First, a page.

Sheehan probably will not die in Texas and no one is denying Casey Sheehan a proper burial. But she is defying the President’s desire for order, reminding him that there may be other moral compasses—a mother’s love and grief—beyond his own. Women’s defiance of leaders has often taken this form: an honorable but futile resistance. When Virginia Woolf compared the anti-fascist martyrs of the thirties to Antigone, she was offering high praise.
But in Three Guineas she was also trying to think her way out of the culture that accords only two roles to women, weeping or preparing for war. (The title of this post is the title she gave to the serialized version of Three Guineas in the Atlantic.)
I signed a petition in support of Sheehan over at MoveOn.Org and I’m interested to see that they’re helping her organize a series of candlelight vigils on Wednesday night. I won’t go, though I consider it. Does her being a mother give her the moral authority to stand up to the President? Ariana Huffington and Maureen Dowd seem to think so. Christopher Hitchens, over at Slate, thinks that’s just “sinister piffle.” With characteristic impatience, he writes:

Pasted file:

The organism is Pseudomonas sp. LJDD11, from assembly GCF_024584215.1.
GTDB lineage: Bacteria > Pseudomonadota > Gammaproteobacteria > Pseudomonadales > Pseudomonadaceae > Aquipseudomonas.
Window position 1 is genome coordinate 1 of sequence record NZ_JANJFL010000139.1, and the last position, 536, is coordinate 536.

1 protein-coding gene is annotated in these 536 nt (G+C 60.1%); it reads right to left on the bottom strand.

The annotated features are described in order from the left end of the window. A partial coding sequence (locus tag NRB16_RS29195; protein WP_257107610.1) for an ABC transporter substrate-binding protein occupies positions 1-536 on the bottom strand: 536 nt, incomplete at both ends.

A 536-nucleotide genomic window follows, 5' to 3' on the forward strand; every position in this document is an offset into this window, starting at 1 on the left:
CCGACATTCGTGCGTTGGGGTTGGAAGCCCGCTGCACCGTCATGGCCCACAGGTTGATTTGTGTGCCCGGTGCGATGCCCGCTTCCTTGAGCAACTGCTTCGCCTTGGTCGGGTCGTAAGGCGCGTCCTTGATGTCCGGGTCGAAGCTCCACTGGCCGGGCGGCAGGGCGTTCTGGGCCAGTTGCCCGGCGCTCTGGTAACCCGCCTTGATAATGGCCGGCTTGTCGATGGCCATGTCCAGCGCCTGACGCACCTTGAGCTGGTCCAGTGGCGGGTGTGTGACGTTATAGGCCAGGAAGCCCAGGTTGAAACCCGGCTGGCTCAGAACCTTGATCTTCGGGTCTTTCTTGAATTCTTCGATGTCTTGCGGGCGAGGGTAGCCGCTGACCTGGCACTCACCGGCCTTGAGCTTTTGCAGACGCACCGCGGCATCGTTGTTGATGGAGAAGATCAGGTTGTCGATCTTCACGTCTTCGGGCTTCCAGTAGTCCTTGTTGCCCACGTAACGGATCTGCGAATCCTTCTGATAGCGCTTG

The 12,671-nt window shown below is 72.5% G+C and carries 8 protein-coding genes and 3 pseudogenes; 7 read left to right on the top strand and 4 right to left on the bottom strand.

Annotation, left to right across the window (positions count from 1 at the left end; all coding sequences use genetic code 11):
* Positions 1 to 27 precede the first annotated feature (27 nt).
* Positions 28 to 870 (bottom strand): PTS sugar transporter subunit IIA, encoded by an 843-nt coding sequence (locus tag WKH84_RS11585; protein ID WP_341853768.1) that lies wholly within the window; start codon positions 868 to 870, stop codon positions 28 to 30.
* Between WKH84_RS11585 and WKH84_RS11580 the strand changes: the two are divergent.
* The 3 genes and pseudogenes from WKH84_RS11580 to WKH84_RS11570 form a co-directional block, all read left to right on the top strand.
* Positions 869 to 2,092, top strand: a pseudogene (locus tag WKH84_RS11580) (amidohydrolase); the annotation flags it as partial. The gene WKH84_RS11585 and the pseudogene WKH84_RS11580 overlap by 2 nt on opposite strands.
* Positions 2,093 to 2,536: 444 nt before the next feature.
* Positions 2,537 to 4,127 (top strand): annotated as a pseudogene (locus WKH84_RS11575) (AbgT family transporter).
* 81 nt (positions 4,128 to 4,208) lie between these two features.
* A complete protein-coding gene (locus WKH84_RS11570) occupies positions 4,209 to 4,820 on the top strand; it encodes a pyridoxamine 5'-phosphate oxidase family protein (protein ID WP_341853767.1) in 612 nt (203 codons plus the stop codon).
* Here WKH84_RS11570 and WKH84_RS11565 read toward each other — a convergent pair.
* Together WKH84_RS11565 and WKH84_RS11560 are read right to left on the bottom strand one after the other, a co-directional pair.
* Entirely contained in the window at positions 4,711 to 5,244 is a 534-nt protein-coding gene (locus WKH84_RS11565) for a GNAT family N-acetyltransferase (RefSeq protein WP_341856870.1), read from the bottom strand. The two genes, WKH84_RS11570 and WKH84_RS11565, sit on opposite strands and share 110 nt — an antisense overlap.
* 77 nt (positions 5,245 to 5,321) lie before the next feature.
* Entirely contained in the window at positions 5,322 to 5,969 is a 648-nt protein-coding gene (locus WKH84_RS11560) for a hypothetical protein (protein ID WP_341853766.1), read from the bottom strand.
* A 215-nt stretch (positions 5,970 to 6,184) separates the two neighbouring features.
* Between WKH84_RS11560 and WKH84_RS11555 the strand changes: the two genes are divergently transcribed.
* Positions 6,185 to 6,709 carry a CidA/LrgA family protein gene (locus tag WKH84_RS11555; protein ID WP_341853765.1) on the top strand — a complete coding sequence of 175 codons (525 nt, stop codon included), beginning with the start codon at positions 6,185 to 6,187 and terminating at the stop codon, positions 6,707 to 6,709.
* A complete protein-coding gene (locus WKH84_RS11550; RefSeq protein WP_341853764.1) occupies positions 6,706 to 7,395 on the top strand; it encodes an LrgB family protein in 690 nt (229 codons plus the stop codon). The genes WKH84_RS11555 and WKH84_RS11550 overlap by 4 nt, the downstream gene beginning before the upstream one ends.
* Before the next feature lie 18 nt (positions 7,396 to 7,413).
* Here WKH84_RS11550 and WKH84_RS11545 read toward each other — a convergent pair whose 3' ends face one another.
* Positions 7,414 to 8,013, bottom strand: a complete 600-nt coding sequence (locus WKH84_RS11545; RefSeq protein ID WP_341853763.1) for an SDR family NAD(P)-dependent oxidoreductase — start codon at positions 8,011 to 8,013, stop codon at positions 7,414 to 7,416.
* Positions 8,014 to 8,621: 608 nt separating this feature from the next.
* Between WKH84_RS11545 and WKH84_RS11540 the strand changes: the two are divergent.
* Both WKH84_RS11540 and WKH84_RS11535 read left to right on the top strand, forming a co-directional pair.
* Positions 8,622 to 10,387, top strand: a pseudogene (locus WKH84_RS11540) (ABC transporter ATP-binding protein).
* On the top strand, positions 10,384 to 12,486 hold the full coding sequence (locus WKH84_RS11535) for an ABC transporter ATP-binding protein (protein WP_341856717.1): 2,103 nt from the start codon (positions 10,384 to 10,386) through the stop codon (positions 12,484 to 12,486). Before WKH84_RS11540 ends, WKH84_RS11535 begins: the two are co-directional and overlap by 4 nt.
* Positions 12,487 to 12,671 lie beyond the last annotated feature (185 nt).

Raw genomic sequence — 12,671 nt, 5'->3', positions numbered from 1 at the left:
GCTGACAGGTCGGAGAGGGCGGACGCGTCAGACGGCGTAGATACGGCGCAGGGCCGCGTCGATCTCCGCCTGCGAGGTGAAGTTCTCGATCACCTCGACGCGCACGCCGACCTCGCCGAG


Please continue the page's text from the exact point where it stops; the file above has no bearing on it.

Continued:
Sheehan has obviously taken a short course in the Michael Moore/Ramsey Clark school of Iraq analysis and has not succeeded in making it one atom more elegant or persuasive. I dare say that her "moral authority" to do this is indeed absolute, if we agree for a moment on the weird idea that moral authority is required to adopt overtly political positions, but then so is my "moral" right to say that she is spouting sinister piffle.
(You can read Sheehan’s own prose—writing is not her strong suit and she’s no Hitchens—over at the Huffington Post [I knew that blog would be good for something…].) So, whether it’s unimpeachable moral authority or sinister piffle, what is it that Cindy Sheehan is doing? She is speaking in a very simple way about grief to the President and, in doing so, she has caught the nation’s attention. I think she is a contemporary Antigone. And, in a sense, this echo speaks to the inevitability of violence and the power of a great story to capture something central about human experience: the combat between individual grief and a leader's sense of order is clearly an old one. Furthermore, her moral authority may not be unimpeachable, but I do think Huffington and Dowd right to emphasize the tremendous significance of her position. Nonetheless, the very familiarity of this figure, the grieving loyal woman makes this a sad day for pacifists and feminists: here we are, in 2005, with an army of men and women, relapsing to rhetoric that Woolf found stale in the 1930s. We still have not found something to replace the gun of those who would go to war.